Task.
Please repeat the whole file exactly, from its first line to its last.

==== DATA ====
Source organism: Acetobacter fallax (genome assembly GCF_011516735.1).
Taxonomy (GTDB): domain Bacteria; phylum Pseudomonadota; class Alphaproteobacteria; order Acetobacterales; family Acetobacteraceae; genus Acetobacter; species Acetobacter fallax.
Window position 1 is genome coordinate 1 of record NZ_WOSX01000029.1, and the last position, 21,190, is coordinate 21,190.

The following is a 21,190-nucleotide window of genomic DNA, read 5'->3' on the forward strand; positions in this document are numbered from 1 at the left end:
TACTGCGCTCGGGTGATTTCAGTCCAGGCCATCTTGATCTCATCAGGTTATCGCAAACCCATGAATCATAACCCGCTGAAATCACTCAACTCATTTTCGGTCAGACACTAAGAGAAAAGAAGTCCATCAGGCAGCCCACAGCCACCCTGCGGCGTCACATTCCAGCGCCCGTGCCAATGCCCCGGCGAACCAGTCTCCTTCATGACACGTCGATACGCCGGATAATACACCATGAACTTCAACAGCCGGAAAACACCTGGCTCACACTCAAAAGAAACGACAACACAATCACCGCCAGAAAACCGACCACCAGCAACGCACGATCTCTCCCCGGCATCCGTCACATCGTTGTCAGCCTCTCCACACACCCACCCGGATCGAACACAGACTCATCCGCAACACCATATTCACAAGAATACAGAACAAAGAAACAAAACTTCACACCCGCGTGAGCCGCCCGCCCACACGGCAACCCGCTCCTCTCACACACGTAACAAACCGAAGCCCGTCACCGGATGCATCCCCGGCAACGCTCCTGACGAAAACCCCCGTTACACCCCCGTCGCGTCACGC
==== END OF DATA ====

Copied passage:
Source organism: Acetobacter fallax (genome assembly GCF_011516735.1).
Taxonomy (GTDB): domain Bacteria; phylum Pseudomonadota; class Alphaproteobacteria; order Acetobacterales; family Acetobacteraceae; genus Acetobacter; species Acetobacter fallax.
Window position 1 is genome coordinate 1 of record NZ_WOSX01000029.1, and the last position, 21,190, is coordinate 21,190.

The following is a 21,190-nucleotide window of genomic DNA, read 5'->3' on the forward strand; positions in this document are numbered from 1 at the left end:
TACTGCGCTCGGGTGATTTCAGTCCAGGCCATCTTGATCTCATCAGGTTATCGCAAACCCATGAATCATAACCCGCTGAAATCACTCAACTCATTTTCGGTCAGACACTAAGAGAAAAGAAGTCCATCAGGCAGCCCACAGCCACCCTGCGGCGTCACATTCCAGCGCCCGTGCCAATGCCCCGGCGAACCAGTCTCCTTCATGACACGTCGATACGCCGGATAATACACCATGAACTTCAACAGCCGGAAAACACCTGGCTCACACTCAAAAGAAACGACAACACAATCACCGCCAGAAAACCGACCACCAGCAACGCACGATCTCTCCCCGGCATCCGTCACATCGTTGTCAGCCTCTCCACACACCCACCCGGATCGAACACAGACTCATCCGCAACACCATATTCACAAGAATACAGAACAAAGAAACAAAACTTCACACCCGCGTGAGCCGCCCGCCCACACGGCAACCCGCTCCTCTCACACACGTAACAAACCGAAGCCCGTCACCGGATGCATCCCCGGCAACGCTCCTGACGAAAACCCCCGTTACACCCCCGTCGCGTCACGC